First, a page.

Elections

Food Stamps On The Jeb Bush Chopping Block

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Republican presidential candidate Jeb Bush called for an end to the federal food stamps program Friday in an outline on how to overhaul the welfare system.

Food stamps are the largest food-assistance program in the country. The U.S. Department of Agriculture (USDA) is the primary agency overseeing the program. It works in partnership with state agencies to help get food to low-wage individuals or those unable to work. Bush, however, plans to completely end the federal side of the program.

“I know that giving states more flexibility will open the door for transformative ideas to eliminate poverty and increase opportunity,” Bush wrote in his outline, which was obtained by The Washington Post. “We have spent trillions of dollars on the ‘War on Poverty,’ but there are now still more than 46 million Americans living in poverty.”

State agencies would be in charge of their own food stamp programs under the plan. Bush is not the first lawmaker to propose food stamp reforms but most others don’t seek to end the program completely. Other proposals have been on the federal and local level to help reduce fraud and waste.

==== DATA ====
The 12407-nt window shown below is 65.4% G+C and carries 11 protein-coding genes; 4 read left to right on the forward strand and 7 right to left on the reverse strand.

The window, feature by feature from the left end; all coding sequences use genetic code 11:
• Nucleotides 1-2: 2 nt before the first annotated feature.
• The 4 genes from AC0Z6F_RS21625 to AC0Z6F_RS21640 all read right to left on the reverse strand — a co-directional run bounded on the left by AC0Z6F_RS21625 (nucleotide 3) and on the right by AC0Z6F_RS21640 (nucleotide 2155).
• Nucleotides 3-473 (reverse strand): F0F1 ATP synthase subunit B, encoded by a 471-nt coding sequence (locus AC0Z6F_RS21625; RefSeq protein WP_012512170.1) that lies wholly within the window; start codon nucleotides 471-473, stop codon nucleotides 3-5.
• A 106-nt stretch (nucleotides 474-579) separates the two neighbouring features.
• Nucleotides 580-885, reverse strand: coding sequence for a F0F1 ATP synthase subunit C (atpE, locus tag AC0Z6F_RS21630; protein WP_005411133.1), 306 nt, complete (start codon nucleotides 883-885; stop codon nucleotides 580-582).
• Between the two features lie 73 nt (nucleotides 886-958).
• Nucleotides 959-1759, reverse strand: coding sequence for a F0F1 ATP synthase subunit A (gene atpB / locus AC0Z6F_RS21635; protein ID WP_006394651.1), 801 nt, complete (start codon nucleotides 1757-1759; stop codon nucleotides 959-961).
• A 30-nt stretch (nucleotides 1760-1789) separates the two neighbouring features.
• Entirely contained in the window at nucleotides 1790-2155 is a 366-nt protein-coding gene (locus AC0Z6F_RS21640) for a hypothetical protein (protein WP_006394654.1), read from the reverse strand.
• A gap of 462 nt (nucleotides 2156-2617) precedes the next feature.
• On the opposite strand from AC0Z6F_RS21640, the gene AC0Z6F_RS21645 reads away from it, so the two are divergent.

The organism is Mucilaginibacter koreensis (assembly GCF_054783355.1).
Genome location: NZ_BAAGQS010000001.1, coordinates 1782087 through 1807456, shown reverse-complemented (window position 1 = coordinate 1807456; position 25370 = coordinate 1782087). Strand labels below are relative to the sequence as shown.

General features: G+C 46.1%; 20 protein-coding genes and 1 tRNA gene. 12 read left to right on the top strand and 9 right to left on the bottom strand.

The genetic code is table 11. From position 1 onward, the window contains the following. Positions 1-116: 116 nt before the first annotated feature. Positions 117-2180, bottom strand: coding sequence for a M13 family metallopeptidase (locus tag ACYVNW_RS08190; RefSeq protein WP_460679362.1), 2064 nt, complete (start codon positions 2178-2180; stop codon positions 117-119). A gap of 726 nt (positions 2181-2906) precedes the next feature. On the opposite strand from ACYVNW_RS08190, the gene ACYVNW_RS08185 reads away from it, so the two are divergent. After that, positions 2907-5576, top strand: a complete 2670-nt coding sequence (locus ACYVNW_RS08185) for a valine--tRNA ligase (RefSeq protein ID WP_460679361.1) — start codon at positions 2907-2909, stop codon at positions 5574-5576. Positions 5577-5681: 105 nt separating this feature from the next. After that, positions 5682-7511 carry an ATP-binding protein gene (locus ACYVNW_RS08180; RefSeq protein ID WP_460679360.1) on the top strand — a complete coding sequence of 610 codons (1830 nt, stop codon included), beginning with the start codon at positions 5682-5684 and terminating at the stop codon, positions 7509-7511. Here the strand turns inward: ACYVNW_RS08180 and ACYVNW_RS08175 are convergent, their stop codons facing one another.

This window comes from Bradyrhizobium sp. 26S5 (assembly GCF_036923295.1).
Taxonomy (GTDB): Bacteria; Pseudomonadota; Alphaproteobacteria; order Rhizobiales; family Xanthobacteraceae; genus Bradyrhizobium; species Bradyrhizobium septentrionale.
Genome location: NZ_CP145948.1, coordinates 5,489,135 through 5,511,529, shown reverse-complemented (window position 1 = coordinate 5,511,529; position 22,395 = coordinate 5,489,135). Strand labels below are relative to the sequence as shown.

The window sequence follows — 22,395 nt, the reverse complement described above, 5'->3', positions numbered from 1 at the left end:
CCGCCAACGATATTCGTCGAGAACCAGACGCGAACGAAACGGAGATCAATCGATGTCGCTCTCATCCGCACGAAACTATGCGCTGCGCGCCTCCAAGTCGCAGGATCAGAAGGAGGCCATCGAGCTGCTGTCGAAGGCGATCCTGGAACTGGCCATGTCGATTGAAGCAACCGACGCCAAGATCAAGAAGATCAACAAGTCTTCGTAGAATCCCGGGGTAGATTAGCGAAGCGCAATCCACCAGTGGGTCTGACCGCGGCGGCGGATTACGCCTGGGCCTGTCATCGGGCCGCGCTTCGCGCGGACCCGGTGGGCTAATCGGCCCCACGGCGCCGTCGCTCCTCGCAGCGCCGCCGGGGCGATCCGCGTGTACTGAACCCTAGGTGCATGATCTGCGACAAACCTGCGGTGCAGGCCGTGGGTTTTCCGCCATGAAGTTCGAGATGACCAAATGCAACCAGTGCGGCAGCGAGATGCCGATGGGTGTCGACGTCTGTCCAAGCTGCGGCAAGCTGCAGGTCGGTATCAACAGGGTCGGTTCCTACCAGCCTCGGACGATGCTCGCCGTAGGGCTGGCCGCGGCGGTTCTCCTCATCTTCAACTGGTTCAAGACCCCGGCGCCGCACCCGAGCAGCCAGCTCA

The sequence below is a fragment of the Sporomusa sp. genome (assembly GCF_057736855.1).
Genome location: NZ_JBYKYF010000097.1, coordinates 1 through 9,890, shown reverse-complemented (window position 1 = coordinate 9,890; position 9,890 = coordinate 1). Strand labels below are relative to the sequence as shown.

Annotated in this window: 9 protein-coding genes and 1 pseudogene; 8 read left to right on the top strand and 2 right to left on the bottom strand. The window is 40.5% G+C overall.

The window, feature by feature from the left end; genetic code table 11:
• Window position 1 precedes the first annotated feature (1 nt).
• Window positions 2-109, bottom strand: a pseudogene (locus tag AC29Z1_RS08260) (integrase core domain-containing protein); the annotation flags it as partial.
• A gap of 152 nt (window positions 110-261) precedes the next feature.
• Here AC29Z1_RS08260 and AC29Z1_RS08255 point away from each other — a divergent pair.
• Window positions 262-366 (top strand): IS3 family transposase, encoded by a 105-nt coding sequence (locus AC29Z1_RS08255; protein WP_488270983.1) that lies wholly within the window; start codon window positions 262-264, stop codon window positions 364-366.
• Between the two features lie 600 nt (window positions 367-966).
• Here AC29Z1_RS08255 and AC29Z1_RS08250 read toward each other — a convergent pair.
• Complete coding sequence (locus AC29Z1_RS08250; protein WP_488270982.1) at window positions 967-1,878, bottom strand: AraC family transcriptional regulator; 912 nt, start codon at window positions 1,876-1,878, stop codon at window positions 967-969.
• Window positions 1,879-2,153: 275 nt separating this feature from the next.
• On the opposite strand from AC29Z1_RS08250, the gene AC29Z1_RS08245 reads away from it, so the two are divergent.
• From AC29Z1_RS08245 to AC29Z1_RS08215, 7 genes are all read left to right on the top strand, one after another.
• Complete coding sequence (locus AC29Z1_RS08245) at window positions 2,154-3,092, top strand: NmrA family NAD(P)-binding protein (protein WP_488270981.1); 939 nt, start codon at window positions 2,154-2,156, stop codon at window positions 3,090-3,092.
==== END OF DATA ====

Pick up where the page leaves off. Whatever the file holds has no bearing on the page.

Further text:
“Economic mobility is also far too low,” Bush noted. “The current broken system not only fails those on welfare, but it actually encourages fraud, misuse and abuse.”

The libertarian Cato Institute argued in a 2013 report that the food stamp program has high administrative costs and significant levels of fraud and abuse. The report found 3.9 percent of the program is being misused in some way. It is one of the most frequently abused non–health care social welfare programs.

Some states have also moved to reform the program. Maine, Florida and Wisconsin have tried to implement policies to reduce food stamp fraud and abuse. The USDA, though, came out against the Wisconsin reforms because the state wanted to drug-test food stamp recipients.

The USDA has taken major steps in other areas to prevent fraud and abuse. This includes switching to electronic cards, which makes it easier to track purchases and harder to sell benefits for illegal substances. There are also federal and state taskforces dedicated to stopping abuse.

Since its participation peak in December 2012, the number of people receiving benefits has declined by more than 1.5 million, according to the Congressional Budget Office. Numbers are expected to continue declining as the economy improves.

The Supplemental Nutrition Assistance Program is the nation’s largest food-assistance program. According to a report from the U.S. Department of Agriculture (USDA), the program has increased from 17 million participants in 2000 to nearly 47 million in 2014.

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